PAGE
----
• Review finds widespread culture of bullying and harassment, as well as an organisation that sought to hide its problems from external bodies
  • Panel told of “appalling instances of staff treatment” by the trust’s human resources department
  • Failings within regulatory and commissioning bodies meant the problems were not identified for more than four years

An NHS community provider sought to “conceal” serious care failings and multiple cases of patient harm, as it made deep cost improvement savings in a bid for foundation trust status.

An independent review, seen by HSJ, into failings at Liverpool Community Health Trust between 2010 and 2014 has found a widespread culture of bullying and harassment, as well as an organisation that sought to hide its problems from external bodies.

Bill Kirkup

Sir Bill Kirkup’s investigation found a ‘chaotic’ HR department

A panel commissioned by NHS Improvement, led by Bill Kirkup, found there were also failings within regulatory and commissioning bodies, which meant the problems were not identified for more than four years.

Its conclusions echo many of the most serious findings from the Francis inquiry into poor care at the Mid Staffordshire Foundation Trust which was published in 2013.

The review, due to be published on Thursday, was told of “appalling instances of staff treatment” by the trust’s human resources department, including accounts of staff being victimised and suspended when they raised concerns.

There were repeated incidents which the trust failed to learn from as a result of a failure to escalate and investigate properly. These included: 

  • up to 19 deaths in custody at HMP Liverpool;
  • five wrong site tooth extractions in the dentistry division;
  • repeated falls and fractures on intermediate care wards; and
  • numerous grade three pressure ulcers within the community division.

The report suggested that the poor culture and unsafe practices originated with the trust’s prioritisation of cost improvement plans over quality and patient safety, which were driven by its desire to obtain foundation trust status.

Savings frequently had to be made by cutting staffing levels. In one year the trust set a cost improvement plan of 15 per cent, when the review said 4 per cent is generally considered as the upper end of achievability. At one stage the dentistry division was tasked with delivering efficiency savings of 44 per cent after an assessment by external consultants, and the review found members of staff were suspended after questioning its feasibility.

At one private board meeting in February 2013, human resources director Michelle Porteus presented plans for “significant staff reductions” in some areas that were “already being highlighted as a cause for concern, partly as a result of staffing shortfalls”.

The reviewers added: “There was no apparent recognition of the irony inherent in this being taken to the same board meeting that had earlier considered the implications of the Francis report into failings at Mid Staffordshire Foundation Trust.”

The atmosphere at the trust led to unrest and low morale among staff, but the review found that when some staff spoke out “they were harassed and, in some cases, subject to disciplinary action, including suspension”.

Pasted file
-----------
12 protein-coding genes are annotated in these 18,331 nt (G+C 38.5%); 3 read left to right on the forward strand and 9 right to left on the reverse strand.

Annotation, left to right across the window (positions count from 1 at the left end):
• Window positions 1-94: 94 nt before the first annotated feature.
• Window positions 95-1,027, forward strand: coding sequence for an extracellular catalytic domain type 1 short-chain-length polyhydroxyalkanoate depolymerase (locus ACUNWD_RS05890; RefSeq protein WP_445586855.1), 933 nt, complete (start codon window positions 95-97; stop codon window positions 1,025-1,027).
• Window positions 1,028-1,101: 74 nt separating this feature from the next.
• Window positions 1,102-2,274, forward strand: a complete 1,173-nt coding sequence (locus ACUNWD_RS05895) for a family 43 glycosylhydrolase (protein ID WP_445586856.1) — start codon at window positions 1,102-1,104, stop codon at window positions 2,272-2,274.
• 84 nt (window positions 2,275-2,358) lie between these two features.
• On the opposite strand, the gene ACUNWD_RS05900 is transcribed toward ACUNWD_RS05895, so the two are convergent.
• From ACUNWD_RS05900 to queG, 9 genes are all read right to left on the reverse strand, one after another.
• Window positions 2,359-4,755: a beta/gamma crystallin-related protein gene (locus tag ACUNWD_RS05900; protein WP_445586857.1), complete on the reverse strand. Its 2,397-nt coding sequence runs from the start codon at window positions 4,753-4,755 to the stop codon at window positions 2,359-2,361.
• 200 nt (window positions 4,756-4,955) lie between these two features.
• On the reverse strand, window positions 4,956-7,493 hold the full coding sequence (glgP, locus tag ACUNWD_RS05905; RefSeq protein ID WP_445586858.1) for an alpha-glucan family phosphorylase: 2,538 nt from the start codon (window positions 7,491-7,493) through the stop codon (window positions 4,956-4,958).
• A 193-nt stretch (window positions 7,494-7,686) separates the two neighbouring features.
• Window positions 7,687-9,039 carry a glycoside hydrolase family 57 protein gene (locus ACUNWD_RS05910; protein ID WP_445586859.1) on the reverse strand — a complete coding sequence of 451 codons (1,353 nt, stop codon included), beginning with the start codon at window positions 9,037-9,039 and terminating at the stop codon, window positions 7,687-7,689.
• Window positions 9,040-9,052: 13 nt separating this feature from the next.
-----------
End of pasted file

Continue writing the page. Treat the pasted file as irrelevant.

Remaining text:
It said a particular feature of the trust’s approach to safety incidents were “scoping meetings”, which were described as “an interrogation and a frightening experience” from which no learning was taken.

In a “chaotic” HR department, a backlog of outstanding cases built up to 332 cases in 2014, including 26 grievances, many of which were not reported to the board.

The initial impact of the poor culture fell predominantly on middle managers, who were positioned between the trust board’s insistence on pushing through cost reductions and the front line staff who suffered as a result.

The review found that “faced with this undoubtedly challenging position, it is clear that their response was inadequate and inappropriate and, in too many cases, included extreme action against more junior staff, amounting to bullying”.

Although the review praised the efforts of many staff, it said some nurses failed to comply with their professional guidelines and “let their patients down”.

The review found that problems at the trust started to emerge after West Lancashire MP Rosie Cooper began raising concerns with the Care Quality Commission in 2013, along with whistleblowing staff. The CQC published an inspection report in 2014 which identified systemic issues and law firm Capsticks, after being commissioned by the new interim board, published a highly critical assurance review in 2016.

The trust board, including former chief executive Bernie Cuthel, was largely removed in 2014. Ms Cuthel went on to work for Manchester Mental Health and Social Care Trust and an NHS board in Wales.

Helen Lockett, the former director of nursing, was given an interim suspension order by the Nursing and Midwifery Council and her case is due to be scheduled by the regulator. Michelle Porteus, the former HR director, has also since left the trust and works as a consultant.

The former chair Frances Molloy stepped down in 2015 after five years. She now works at a Liverpool based charity health@work.